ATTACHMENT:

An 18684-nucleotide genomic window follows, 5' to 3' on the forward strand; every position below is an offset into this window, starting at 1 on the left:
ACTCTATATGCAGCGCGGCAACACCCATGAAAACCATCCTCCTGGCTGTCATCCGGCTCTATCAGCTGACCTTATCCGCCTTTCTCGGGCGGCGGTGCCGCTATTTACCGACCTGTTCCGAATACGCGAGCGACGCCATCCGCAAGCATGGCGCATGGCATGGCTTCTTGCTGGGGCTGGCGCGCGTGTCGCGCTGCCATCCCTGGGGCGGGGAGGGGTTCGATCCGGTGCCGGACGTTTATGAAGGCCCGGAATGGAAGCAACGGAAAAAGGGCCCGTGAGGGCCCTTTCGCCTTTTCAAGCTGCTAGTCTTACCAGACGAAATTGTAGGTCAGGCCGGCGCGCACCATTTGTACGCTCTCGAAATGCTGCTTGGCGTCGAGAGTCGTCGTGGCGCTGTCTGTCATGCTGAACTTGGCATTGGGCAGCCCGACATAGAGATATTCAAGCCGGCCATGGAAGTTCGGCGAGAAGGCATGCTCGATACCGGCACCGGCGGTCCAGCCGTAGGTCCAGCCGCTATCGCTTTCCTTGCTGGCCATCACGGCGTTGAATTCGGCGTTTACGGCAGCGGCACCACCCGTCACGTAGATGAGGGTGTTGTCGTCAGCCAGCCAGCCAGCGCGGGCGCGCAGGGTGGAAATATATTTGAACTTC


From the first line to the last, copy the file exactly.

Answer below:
An 18684-nucleotide genomic window follows, 5' to 3' on the forward strand; every position below is an offset into this window, starting at 1 on the left:
ACTCTATATGCAGCGCGGCAACACCCATGAAAACCATCCTCCTGGCTGTCATCCGGCTCTATCAGCTGACCTTATCCGCCTTTCTCGGGCGGCGGTGCCGCTATTTACCGACCTGTTCCGAATACGCGAGCGACGCCATCCGCAAGCATGGCGCATGGCATGGCTTCTTGCTGGGGCTGGCGCGCGTGTCGCGCTGCCATCCCTGGGGCGGGGAGGGGTTCGATCCGGTGCCGGACGTTTATGAAGGCCCGGAATGGAAGCAACGGAAAAAGGGCCCGTGAGGGCCCTTTCGCCTTTTCAAGCTGCTAGTCTTACCAGACGAAATTGTAGGTCAGGCCGGCGCGCACCATTTGTACGCTCTCGAAATGCTGCTTGGCGTCGAGAGTCGTCGTGGCGCTGTCTGTCATGCTGAACTTGGCATTGGGCAGCCCGACATAGAGATATTCAAGCCGGCCATGGAAGTTCGGCGAGAAGGCATGCTCGATACCGGCACCGGCGGTCCAGCCGTAGGTCCAGCCGCTATCGCTTTCCTTGCTGGCCATCACGGCGTTGAATTCGGCGTTTACGGCAGCGGCACCACCCGTCACGTAGATGAGGGTGTTGTCGTCAGCCAGCCAGCCAGCGCGGGCGCGCAGGGTGGAAATATATTTGAACTTC